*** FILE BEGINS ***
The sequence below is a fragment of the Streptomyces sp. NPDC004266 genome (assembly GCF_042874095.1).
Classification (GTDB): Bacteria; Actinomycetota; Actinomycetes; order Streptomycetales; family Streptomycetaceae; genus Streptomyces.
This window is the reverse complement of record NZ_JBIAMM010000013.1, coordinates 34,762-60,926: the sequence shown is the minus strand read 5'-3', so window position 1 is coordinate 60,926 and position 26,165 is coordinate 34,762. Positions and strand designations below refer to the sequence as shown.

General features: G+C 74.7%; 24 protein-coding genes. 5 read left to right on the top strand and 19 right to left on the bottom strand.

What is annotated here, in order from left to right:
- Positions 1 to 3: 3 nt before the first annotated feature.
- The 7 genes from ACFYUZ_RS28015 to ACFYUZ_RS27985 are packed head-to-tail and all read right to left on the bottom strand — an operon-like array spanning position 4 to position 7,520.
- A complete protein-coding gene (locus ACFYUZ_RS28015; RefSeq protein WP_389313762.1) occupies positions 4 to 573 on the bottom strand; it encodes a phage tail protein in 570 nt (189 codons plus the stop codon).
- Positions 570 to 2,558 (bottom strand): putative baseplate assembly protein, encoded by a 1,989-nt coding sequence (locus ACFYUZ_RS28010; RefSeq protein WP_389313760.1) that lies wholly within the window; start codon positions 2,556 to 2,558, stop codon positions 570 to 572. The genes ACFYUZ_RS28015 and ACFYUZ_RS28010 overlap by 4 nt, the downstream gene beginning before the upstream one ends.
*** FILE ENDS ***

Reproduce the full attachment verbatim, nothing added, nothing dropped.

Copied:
The sequence below is a fragment of the Streptomyces sp. NPDC004266 genome (assembly GCF_042874095.1).
Classification (GTDB): Bacteria; Actinomycetota; Actinomycetes; order Streptomycetales; family Streptomycetaceae; genus Streptomyces.
This window is the reverse complement of record NZ_JBIAMM010000013.1, coordinates 34,762-60,926: the sequence shown is the minus strand read 5'-3', so window position 1 is coordinate 60,926 and position 26,165 is coordinate 34,762. Positions and strand designations below refer to the sequence as shown.

General features: G+C 74.7%; 24 protein-coding genes. 5 read left to right on the top strand and 19 right to left on the bottom strand.

What is annotated here, in order from left to right:
- Positions 1 to 3: 3 nt before the first annotated feature.
- The 7 genes from ACFYUZ_RS28015 to ACFYUZ_RS27985 are packed head-to-tail and all read right to left on the bottom strand — an operon-like array spanning position 4 to position 7,520.
- A complete protein-coding gene (locus ACFYUZ_RS28015; RefSeq protein WP_389313762.1) occupies positions 4 to 573 on the bottom strand; it encodes a phage tail protein in 570 nt (189 codons plus the stop codon).
- Positions 570 to 2,558 (bottom strand): putative baseplate assembly protein, encoded by a 1,989-nt coding sequence (locus ACFYUZ_RS28010; RefSeq protein WP_389313760.1) that lies wholly within the window; start codon positions 2,556 to 2,558, stop codon positions 570 to 572. The genes ACFYUZ_RS28015 and ACFYUZ_RS28010 overlap by 4 nt, the downstream gene beginning before the upstream one ends.